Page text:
The formulation of competitive actions in practice

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dc.contributor.advisor Jenkins, Mark Shaw, Richard 2017-04-26T09:03:40Z 2017-04-26T09:03:40Z 2016-11
dc.description.abstract This is a study of what managers do in relation to the formulation of competitive actions. The study started with Project 1 (P1), a literature review that looked at managers’ cognitions in respect of competitive positioning and competitive strategy. A gap was found in how individual competitive actions are formulated and executed. A gap was also found concerning what managers do in response to interpretations of their competitive environments. Following the literature review, a series of semi-structured interviews were undertaken with managers and 26 individual competitive actions were recorded and analysed in Project 2 (P2). A structure to the formulation of competitive actions was discerned and developed into a processual model that is triggered by a stimulus, followed by the manager envisaging desired outcome and setting objectives, then deciding which levers to use, developing the action and refining it. Its application to practice was developed in Project 3 (P3) through an aide memoir tool to assist managers. The study makes a contribution to theory by providing a framework that captures the way in which managers construe and formulate competitive actions. In P2 it was found that managers tend to follow a largely homogenous process and that the tools and techniques offered in the extant literature are seldom used. The managers interviewed in mature industries were far more aware of who their competitors were in more when compared to nascent industries. This had a bearing on the formulation of competitive actions insofar as companies operating in mature industries formulated competitive actions to fend off or compete with their competitors more effectively while companies operating in nascent industries tended to formulate competitive actions with the aim of exploiting gaps in the market. It was found in P2 that managers’ backgrounds, including their functional and educational, as well as their nationalistic and cultural backgrounds, had a bearing on how they construed their competitors and the competitive actions they formulated. It was also found that competitive actions were formulated and executed on an iterative process, whereby managers would refine their actions applying the learnings from previous actions. Managers, particularly those with more experience, relied heavily on intuition and tacit knowledge, as well as input from colleagues and customers, when formulating competitive actions. Contrary to the assertions many in much of the extant literature about companies not deviating from industry norms when formulating competitive actions, the study found that managers would often do so in search of abnormal profits. The study makes a contribution to practice by providing a guide to assist in formulating competitive actions. The guide is based on the processual model developed in P2 and was summarised in five key steps, comprising Stimulus, Objectives, Levers, Actions and Refinement, and abbreviated ‘SOLAR’. en_UK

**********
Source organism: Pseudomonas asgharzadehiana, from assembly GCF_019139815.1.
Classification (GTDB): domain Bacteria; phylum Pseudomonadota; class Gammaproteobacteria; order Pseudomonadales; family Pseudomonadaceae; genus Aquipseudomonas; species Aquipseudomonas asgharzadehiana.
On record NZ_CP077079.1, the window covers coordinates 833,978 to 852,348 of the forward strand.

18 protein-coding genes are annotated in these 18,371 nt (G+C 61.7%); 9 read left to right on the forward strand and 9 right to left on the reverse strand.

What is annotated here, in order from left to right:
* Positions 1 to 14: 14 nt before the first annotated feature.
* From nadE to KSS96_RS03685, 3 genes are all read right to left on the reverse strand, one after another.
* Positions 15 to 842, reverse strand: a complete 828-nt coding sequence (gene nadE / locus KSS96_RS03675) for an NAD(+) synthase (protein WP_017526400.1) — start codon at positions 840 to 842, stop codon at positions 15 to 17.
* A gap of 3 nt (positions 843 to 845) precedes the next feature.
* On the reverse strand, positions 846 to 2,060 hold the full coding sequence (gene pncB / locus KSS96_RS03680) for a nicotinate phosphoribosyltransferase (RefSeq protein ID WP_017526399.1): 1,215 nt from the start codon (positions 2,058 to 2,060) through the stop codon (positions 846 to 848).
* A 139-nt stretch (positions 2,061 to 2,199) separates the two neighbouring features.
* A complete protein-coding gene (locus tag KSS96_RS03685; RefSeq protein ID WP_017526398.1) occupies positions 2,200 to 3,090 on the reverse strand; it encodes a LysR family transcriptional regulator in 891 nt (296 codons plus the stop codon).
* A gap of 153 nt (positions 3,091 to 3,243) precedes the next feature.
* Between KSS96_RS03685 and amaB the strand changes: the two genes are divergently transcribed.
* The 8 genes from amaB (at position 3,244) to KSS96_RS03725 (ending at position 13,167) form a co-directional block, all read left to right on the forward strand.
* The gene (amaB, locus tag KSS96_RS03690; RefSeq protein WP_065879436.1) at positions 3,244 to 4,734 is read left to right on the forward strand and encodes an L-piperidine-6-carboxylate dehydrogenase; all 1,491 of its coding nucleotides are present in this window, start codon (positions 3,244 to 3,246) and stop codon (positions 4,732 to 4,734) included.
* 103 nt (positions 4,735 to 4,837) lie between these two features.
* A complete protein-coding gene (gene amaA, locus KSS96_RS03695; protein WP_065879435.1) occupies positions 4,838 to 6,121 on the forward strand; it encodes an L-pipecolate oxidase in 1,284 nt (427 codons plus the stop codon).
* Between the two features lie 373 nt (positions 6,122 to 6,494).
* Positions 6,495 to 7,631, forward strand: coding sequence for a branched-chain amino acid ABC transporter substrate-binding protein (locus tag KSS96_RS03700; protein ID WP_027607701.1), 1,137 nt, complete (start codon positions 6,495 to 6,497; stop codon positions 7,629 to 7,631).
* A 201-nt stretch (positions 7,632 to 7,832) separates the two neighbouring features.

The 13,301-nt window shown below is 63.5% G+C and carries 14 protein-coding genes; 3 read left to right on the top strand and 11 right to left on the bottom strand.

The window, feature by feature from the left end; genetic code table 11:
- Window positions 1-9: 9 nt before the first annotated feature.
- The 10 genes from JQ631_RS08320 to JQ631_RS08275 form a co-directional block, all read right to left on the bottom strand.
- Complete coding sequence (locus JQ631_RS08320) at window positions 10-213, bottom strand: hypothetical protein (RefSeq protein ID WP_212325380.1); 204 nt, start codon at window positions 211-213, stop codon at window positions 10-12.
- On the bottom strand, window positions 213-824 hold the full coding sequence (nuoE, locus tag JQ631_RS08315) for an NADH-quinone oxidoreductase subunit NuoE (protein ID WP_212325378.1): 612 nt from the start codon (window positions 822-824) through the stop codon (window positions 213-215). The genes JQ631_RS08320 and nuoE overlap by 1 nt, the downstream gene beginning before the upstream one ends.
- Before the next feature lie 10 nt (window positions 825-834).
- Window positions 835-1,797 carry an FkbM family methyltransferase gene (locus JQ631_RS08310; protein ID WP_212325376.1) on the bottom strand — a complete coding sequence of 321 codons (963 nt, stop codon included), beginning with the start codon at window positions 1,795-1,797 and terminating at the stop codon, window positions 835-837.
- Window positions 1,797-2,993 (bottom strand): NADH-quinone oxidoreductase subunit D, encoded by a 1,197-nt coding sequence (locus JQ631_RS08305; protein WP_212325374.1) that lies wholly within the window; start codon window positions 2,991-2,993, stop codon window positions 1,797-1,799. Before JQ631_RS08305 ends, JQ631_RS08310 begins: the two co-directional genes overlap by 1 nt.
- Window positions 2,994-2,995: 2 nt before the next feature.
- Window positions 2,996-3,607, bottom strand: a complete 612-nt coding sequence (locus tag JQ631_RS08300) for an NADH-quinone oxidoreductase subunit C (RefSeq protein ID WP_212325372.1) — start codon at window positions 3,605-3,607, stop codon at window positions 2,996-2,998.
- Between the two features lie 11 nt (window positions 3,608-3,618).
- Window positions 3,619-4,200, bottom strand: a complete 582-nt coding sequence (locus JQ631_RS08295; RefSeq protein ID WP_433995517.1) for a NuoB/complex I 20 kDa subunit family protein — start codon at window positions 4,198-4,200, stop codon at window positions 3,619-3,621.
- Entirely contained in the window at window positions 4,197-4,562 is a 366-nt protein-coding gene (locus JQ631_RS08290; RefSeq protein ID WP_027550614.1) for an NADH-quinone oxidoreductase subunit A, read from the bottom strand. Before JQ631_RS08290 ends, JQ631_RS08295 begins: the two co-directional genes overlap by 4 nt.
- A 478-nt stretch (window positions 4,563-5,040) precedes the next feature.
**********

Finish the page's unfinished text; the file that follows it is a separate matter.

dc.language.iso en en_UK
dc.publisher Cranfield University en_UK
dc.rights © Cranfield University, 2016. All rights reserved. No part of this publication may be reproduced without the written permission of the copyright holder. en_UK
dc.title The formulation of competitive actions in practice en_UK
dc.type Thesis or dissertation en_UK
dc.type.qualificationlevel Doctoral en_UK
dc.type.qualificationname DBA en_UK

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